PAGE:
At the Window

–Winslow Homer, At the Window (1872)

The windowsills need dusting.
In all the corners: curled-up spiders

and what the spiders have wrapped in silk
or partly eaten.  Upstairs waits that wasps’ nest.

This is difficult to say
but what I want most is to lean away

from this tall chair,
birdcage throne.  I don’t dare

look too long at the mist of sunlight raining down.
Time is a cyclorama.

A gauze hung straight from ceiling to floor,
curved to infinity.

I know I am posed, not here.
I know I was never here.

Naked Dance

but in blue pajamas—it is too cold
beside the mini white Christmas lights
strung on the windows all year round.

It’s three oh three,
I’ve dreamed a giant red poppy,
tall as a small tree,

noted the time in case of concurrent disaster,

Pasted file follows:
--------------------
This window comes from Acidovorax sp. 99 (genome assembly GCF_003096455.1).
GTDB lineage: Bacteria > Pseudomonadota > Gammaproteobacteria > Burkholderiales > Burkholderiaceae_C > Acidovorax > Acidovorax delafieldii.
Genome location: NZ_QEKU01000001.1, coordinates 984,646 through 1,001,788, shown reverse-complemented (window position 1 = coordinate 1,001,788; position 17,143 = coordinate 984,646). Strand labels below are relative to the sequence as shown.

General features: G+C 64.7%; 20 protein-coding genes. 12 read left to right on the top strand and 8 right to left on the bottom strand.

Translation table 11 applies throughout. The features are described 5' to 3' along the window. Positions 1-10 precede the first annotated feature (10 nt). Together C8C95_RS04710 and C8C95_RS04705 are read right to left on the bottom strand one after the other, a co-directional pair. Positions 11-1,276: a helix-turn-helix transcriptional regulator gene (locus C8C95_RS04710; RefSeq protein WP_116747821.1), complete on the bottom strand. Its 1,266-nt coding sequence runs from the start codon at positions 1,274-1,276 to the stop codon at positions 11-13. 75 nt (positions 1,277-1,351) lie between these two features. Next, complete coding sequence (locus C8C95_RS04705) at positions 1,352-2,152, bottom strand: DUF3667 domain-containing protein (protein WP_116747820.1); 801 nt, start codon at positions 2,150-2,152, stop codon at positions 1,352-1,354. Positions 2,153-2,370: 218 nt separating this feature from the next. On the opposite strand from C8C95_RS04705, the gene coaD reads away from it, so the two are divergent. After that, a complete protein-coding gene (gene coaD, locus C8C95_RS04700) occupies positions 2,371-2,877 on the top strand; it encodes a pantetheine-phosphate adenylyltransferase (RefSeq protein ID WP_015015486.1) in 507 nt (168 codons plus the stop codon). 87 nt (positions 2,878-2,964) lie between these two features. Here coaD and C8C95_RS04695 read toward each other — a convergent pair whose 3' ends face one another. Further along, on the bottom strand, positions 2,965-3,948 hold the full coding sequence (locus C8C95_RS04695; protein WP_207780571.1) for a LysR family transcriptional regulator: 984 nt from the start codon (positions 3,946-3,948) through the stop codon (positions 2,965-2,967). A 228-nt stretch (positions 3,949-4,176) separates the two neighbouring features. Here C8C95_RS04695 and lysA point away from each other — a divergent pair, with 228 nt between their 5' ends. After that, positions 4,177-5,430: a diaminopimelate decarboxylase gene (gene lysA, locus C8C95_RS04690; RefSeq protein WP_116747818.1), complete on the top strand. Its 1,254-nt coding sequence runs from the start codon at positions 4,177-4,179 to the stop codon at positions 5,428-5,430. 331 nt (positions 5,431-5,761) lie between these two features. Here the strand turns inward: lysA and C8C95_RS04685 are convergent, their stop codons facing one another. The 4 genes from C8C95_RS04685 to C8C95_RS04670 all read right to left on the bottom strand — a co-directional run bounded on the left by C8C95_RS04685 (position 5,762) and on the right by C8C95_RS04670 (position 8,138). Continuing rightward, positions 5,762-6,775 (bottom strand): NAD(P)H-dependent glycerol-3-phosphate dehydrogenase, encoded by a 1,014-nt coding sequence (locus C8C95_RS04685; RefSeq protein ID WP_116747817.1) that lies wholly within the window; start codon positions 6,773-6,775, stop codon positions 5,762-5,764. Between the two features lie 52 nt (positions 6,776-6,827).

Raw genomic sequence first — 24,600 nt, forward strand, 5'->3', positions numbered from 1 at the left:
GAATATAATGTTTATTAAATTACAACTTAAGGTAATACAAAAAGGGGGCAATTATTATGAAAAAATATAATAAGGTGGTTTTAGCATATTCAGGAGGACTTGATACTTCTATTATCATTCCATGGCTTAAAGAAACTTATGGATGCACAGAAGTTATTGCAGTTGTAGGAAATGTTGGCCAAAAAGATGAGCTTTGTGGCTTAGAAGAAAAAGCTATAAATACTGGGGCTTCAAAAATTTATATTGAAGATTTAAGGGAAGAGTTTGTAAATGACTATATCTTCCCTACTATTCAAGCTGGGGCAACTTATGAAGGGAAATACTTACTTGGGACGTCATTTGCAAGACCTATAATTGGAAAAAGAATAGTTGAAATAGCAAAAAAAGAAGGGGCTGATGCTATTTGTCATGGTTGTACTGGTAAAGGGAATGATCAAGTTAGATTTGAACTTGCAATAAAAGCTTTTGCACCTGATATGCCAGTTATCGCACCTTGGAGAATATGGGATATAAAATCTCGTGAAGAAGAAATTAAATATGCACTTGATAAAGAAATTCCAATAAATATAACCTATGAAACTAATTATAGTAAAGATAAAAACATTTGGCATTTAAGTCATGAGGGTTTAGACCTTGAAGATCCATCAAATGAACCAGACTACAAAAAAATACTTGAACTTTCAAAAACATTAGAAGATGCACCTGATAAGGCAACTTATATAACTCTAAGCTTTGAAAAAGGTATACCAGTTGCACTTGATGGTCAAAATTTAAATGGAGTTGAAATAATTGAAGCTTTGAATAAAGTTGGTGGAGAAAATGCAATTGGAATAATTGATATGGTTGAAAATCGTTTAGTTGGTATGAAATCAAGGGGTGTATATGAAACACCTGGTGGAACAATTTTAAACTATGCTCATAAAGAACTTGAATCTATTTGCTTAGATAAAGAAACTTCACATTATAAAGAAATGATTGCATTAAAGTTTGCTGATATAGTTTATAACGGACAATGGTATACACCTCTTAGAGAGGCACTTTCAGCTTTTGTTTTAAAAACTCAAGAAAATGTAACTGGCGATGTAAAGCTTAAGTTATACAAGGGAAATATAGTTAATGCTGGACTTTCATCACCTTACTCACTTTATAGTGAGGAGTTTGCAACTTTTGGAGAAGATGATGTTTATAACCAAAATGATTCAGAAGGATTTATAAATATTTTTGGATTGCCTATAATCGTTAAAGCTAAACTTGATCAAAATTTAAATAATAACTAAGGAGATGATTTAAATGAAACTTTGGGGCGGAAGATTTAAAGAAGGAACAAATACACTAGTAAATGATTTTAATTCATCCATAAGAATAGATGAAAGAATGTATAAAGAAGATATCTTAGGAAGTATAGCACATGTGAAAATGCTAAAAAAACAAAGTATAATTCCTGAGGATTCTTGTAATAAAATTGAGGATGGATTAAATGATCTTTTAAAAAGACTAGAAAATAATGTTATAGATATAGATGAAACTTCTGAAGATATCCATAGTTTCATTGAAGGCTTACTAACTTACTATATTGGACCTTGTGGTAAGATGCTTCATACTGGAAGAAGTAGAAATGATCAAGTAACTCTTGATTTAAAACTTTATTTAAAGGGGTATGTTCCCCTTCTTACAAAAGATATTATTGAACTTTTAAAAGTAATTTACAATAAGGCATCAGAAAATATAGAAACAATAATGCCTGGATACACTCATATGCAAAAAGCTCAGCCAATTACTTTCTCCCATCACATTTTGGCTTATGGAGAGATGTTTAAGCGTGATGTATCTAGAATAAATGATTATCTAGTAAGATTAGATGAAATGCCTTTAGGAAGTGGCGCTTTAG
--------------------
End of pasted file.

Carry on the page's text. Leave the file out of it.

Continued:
and the moon glows blue on new snow.
It’s good to be lonely

at a time like this.
I wouldn’t want to wake the sleeping world
from its soft desserts.

I pull the curtains
so I don’t appear in the window all lit up
to frighten the paper boy at four.

Is this how the world sees me,
a woman awake before dawn
for no good reason?

Isn’t it good the world’s not looking
and I can be alone
in my little house?

Kathleen Kirk is the author of three poetry chapbooks and the poetry editor for Escape Into Life.  Her work appears in a variety of print and online journals, including After Hours, Leveler, Poems & Plays, and Soundzine.  She blogs about poetry, reading, and synchronicity at Wait! I Have a Blog?!